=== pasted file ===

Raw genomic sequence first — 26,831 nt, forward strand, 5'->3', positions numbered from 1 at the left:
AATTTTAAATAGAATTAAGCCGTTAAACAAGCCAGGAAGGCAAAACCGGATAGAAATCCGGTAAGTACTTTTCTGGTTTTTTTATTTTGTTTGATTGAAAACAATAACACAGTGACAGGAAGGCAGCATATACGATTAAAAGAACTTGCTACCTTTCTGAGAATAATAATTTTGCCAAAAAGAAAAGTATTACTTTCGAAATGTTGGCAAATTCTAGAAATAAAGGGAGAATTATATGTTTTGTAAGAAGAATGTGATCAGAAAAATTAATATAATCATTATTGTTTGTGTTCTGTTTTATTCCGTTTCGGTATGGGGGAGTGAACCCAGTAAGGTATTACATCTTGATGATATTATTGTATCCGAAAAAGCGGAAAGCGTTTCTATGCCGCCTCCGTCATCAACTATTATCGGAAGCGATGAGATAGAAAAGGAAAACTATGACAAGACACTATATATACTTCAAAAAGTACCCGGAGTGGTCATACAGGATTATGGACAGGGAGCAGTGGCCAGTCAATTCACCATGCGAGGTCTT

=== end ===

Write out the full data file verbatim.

Raw genomic sequence first — 26,831 nt, forward strand, 5'->3', positions numbered from 1 at the left:
AATTTTAAATAGAATTAAGCCGTTAAACAAGCCAGGAAGGCAAAACCGGATAGAAATCCGGTAAGTACTTTTCTGGTTTTTTTATTTTGTTTGATTGAAAACAATAACACAGTGACAGGAAGGCAGCATATACGATTAAAAGAACTTGCTACCTTTCTGAGAATAATAATTTTGCCAAAAAGAAAAGTATTACTTTCGAAATGTTGGCAAATTCTAGAAATAAAGGGAGAATTATATGTTTTGTAAGAAGAATGTGATCAGAAAAATTAATATAATCATTATTGTTTGTGTTCTGTTTTATTCCGTTTCGGTATGGGGGAGTGAACCCAGTAAGGTATTACATCTTGATGATATTATTGTATCCGAAAAAGCGGAAAGCGTTTCTATGCCGCCTCCGTCATCAACTATTATCGGAAGCGATGAGATAGAAAAGGAAAACTATGACAAGACACTATATATACTTCAAAAAGTACCCGGAGTGGTCATACAGGATTATGGACAGGGAGCAGTGGCCAGTCAATTCACCATGCGAGGTCTT